The PCIe® 6.0 Specification Webinar Q&A: A Deeper Dive into FLIT Mode, PAM4, and Forward Error Correction (FEC)
The upcoming PCIe® 6.0 specification introduces Flow Control Unit (FLIT) encoding, which enables the specification to provide low latency with high efficiency. FLIT mode is adopted for the PCIe 6.0 architecture because error correction needs to operate on fixed sized packets. Once the link operates in FLIT mode, any speed change to lower data rates will also have to use the same FLIT mode. Once enabled, FLIT mode is followed in the link, regardless of the speed. The improved bandwidth that results from low overhead amortization allows for high bandwidth efficiency, low latency and reduced area.
The PCIe 6.0 specification also introduces PAM4 (Pulse Amplitude Modulation with 4 levels) signaling and Forward Error Correction (FEC), allowing the PCIe 6.0 specification to achieve low latency, low complexity, and a low bandwidth overhead.
FLIT Mode Questions
- What is the definition of failure in FLIT?
Each FLIT is protected by a Cyclic Redundancy Check (CRC) and a 3-way interleaved FEC. After a FLIT is received, the receiving device performs the FEC decode, which corrects any correctable error within each FEC group. After the decode, the CRC check is performed. If the CRC check fails, the receiving device can indicate that the FLIT has not been successfully received by sending a NAK (no acknowledgment) back to the transmitting device. The NAK causes a replay, resulting in the FLIT being replayed and delivered without any errors. An optimization is possible if the subsequent FLIT indicates that the FLIT in error had only No Operation (NOP) transaction layer packets, which makes the replay unnecessary.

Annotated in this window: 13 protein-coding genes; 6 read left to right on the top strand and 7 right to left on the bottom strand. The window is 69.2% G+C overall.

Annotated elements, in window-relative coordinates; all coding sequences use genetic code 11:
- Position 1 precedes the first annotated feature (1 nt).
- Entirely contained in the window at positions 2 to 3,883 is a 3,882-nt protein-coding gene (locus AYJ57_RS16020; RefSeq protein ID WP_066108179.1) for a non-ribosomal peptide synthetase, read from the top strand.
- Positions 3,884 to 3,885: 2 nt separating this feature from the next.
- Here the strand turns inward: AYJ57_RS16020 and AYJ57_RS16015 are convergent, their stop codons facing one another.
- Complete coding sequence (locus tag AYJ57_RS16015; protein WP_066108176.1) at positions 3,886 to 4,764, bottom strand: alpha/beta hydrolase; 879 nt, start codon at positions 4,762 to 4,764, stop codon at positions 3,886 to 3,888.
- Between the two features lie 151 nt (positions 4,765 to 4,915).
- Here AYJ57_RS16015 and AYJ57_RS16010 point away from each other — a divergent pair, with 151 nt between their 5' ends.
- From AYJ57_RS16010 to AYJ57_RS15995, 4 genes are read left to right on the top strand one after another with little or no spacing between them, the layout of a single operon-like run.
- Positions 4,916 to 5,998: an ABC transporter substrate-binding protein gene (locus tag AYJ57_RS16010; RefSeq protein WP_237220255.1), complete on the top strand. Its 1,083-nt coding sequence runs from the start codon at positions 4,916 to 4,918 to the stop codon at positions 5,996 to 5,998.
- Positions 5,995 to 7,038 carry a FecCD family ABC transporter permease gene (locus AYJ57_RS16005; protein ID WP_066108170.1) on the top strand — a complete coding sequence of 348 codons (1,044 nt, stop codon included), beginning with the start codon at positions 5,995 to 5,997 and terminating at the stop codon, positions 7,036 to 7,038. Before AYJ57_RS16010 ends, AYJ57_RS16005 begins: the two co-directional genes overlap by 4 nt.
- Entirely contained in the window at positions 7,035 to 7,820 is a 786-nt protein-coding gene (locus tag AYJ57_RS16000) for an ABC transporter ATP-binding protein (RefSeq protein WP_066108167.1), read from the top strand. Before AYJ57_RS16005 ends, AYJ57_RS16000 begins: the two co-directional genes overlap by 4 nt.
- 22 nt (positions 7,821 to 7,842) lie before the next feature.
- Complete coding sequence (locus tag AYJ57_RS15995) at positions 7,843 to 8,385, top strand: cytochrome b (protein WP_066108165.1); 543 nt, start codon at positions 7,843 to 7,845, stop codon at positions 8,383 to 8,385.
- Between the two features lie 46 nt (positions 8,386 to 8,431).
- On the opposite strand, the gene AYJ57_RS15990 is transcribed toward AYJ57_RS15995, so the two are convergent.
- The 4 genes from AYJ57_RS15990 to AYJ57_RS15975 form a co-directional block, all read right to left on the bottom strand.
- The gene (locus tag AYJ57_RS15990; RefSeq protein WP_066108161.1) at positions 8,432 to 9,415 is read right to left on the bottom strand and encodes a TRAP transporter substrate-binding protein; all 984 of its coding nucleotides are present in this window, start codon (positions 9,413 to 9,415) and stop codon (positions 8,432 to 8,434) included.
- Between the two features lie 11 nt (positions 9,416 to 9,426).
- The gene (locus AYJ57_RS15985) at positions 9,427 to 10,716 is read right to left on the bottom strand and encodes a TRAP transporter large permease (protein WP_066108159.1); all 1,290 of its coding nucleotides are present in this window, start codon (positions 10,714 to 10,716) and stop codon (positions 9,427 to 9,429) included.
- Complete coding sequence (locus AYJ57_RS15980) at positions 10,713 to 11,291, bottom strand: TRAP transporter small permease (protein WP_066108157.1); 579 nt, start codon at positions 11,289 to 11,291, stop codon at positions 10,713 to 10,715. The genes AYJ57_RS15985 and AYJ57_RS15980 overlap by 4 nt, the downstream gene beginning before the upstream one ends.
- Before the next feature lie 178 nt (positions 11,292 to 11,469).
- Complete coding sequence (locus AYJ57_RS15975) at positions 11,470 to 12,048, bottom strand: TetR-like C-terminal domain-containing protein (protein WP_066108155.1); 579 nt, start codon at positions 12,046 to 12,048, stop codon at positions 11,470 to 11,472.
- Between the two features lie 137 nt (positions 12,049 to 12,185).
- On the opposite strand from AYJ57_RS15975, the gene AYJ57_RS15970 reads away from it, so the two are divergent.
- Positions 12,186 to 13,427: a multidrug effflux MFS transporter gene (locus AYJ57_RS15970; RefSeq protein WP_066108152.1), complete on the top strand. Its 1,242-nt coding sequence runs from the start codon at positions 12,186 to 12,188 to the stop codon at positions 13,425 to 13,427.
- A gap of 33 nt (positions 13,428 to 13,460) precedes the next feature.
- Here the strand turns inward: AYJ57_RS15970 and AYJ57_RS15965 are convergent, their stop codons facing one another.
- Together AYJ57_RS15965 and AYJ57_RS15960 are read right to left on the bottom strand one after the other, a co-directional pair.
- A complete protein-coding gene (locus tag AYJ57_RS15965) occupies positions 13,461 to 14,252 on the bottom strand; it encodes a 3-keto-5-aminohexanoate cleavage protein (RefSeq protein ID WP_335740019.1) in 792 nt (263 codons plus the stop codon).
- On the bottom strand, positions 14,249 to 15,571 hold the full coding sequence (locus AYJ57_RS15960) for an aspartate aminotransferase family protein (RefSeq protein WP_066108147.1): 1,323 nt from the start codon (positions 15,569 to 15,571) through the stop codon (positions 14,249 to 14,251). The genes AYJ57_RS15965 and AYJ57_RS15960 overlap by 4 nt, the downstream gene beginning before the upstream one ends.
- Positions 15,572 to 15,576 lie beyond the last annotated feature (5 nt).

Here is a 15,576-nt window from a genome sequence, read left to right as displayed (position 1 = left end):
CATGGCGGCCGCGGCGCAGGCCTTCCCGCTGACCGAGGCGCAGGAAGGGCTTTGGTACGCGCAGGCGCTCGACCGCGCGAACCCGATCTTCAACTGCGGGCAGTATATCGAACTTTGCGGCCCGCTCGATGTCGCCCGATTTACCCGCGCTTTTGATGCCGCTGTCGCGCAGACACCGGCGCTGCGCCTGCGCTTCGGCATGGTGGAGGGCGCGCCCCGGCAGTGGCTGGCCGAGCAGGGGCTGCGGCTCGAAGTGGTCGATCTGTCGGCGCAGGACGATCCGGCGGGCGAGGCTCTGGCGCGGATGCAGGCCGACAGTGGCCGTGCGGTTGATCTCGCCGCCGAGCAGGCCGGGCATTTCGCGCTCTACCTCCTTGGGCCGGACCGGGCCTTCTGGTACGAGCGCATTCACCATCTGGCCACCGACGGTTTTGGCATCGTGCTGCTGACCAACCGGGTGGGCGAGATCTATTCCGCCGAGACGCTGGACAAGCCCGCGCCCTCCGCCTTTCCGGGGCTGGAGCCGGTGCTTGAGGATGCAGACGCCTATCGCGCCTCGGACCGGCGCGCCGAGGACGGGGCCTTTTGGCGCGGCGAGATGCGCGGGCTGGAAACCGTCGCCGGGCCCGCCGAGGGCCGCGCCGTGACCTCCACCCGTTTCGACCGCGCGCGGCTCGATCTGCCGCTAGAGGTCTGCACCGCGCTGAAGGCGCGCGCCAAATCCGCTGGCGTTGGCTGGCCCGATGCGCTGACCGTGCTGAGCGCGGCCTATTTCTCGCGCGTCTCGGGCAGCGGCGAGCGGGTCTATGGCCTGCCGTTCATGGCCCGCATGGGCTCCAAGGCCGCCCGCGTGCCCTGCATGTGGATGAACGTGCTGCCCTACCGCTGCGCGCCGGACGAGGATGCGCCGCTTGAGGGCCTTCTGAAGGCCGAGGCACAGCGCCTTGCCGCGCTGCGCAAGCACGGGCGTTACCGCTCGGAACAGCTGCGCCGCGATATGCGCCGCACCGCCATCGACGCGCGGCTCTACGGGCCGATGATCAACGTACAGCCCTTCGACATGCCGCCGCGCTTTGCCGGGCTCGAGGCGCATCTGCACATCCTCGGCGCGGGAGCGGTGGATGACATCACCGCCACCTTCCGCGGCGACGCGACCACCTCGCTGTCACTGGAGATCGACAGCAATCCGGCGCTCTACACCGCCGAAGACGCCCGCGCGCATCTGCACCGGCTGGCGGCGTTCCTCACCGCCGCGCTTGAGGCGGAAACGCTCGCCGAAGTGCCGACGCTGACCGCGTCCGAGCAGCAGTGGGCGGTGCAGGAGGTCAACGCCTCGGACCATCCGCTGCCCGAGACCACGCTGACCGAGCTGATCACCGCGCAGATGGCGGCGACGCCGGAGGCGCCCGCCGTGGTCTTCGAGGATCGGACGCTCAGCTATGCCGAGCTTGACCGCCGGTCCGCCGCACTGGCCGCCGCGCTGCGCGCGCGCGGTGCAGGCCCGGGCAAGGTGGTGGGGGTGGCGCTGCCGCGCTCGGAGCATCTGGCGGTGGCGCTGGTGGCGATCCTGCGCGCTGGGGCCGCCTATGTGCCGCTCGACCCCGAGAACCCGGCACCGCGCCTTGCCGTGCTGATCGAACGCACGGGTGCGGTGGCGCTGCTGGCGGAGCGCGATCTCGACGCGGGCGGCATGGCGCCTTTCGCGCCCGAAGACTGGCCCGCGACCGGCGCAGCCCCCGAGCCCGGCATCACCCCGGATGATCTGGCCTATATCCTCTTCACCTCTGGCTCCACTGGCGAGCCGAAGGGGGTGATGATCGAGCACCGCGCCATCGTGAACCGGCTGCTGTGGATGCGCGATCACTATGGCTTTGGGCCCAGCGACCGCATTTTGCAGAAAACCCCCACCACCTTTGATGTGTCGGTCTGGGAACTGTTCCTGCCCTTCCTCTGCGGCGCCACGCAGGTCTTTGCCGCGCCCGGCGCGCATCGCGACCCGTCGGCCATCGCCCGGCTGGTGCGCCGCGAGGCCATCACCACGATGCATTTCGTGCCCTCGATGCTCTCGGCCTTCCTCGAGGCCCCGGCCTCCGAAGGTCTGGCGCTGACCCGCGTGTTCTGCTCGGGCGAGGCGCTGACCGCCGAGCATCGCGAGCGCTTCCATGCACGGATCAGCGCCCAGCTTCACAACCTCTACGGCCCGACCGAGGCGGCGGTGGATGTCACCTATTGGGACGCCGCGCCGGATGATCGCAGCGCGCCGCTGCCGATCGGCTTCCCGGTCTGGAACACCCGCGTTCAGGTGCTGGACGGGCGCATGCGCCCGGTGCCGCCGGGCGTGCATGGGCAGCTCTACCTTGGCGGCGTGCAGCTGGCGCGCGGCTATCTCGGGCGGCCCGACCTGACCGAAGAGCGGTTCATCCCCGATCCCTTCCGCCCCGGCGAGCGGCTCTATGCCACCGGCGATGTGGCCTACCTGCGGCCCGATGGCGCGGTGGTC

“Failure in Time” (FIT) is a metric used to measure reliability or the failure rate. It is the number of “failures” we get in 109 hours. A failure is defined when the CRC passes even in the presence of bit error(s), resulting in potential data integrity issues. This is the reason why we have always deployed a strong CRC with very low aliasing probability, even in the presence of multiple errors. In the context of Flit, if an erroneous FLIT, even after the FEC correction, remains erroneous and the subsequent CRC check still passes (i.e. the CRC fails to recognize the error, “aliasing” in signature to a correct code), it is considered a failure. We want the FIT to be significantly less than 1 for any link width. Our analysis shows that we expect the FIT to be around 5 x 10-10, which is almost 0. In that regard, PCIe 6.0 specification is a very robust interconnect, as the prior generations.
- Is there a handshake between every FLIT? This would add significant delay for long channels where Retimers would be required.
Every transmitted FLIT has a dedicated slot (the 2 Bytes in DLP 0 and 1) to ACK (acknowledge)/NAK (non-acknowledge) the received FLIT, so it is bandwidth matched. In addition, we have the ability to ACK multiple FLITs simultaneously by ACK’ing the latest sequence number of the received FLIT. Since we have a dedicated slot in each FLIT for the management of ACK/NAK, we do not incur any additional delay beyond the delay of getting to the slot in the transmitted FLIT.
- Does this mean each FLIT will transfer one Transaction Layer Packet (TLP) (one type of TLP, for example: completion, or completion with data payload)?